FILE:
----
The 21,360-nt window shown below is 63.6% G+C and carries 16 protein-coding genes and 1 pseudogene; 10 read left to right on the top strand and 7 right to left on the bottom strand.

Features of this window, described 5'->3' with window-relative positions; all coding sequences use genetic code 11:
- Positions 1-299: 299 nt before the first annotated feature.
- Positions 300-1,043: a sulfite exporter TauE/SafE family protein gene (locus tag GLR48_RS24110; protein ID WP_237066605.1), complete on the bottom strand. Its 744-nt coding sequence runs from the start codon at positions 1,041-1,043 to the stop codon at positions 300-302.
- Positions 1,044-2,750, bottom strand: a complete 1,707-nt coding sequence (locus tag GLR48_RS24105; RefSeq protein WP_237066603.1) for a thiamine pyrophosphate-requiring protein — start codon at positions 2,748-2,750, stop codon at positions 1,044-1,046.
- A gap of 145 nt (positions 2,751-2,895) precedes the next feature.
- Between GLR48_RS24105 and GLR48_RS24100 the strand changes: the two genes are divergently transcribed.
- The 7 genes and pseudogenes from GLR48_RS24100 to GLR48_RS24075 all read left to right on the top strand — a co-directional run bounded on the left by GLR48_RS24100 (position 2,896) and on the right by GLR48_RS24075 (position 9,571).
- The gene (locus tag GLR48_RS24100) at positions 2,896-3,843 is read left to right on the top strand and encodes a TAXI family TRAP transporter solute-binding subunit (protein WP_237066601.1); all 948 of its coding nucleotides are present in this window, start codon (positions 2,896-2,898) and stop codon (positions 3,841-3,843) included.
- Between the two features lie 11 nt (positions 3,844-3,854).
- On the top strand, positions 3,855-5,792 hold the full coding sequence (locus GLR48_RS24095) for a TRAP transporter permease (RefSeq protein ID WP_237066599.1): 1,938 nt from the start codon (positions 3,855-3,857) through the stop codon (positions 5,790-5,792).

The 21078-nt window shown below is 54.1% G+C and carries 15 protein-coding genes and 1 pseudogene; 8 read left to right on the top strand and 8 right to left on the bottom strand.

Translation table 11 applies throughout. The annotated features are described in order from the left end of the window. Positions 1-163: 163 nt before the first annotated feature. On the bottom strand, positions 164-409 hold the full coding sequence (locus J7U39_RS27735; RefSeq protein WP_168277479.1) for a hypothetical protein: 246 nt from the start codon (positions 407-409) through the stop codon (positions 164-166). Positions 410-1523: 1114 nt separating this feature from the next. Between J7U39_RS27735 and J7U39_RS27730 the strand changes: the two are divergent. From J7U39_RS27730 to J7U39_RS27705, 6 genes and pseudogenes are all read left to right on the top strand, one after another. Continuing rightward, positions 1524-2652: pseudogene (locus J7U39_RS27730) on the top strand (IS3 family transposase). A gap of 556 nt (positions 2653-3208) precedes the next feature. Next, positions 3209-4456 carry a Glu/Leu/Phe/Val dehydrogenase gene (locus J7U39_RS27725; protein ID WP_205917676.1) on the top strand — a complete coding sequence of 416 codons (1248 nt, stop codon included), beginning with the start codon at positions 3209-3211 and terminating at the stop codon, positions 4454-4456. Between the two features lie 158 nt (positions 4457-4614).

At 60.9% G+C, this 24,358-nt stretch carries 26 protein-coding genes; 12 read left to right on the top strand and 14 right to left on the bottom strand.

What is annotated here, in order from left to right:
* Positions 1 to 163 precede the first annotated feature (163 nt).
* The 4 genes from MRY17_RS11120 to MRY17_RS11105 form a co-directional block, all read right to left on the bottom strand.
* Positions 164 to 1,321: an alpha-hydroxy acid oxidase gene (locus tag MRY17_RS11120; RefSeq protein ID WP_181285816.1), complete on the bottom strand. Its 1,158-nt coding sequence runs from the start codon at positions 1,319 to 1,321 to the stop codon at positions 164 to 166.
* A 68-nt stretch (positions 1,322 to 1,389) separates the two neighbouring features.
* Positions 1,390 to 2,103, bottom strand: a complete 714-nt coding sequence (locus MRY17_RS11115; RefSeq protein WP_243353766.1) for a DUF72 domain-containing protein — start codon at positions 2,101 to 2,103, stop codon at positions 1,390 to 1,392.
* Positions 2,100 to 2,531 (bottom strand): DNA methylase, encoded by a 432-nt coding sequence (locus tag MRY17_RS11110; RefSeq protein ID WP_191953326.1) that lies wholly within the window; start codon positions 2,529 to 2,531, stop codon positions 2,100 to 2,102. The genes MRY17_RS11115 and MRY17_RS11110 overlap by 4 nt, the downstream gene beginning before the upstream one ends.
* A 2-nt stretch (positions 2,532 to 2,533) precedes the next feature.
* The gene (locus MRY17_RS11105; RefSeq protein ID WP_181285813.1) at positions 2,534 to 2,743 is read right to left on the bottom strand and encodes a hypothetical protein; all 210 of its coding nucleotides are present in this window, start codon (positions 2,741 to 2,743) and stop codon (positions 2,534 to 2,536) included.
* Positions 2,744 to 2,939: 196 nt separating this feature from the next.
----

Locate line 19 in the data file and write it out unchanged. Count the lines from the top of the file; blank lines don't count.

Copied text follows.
* A 68-nt stretch (positions 1,322 to 1,389) separates the two neighbouring features.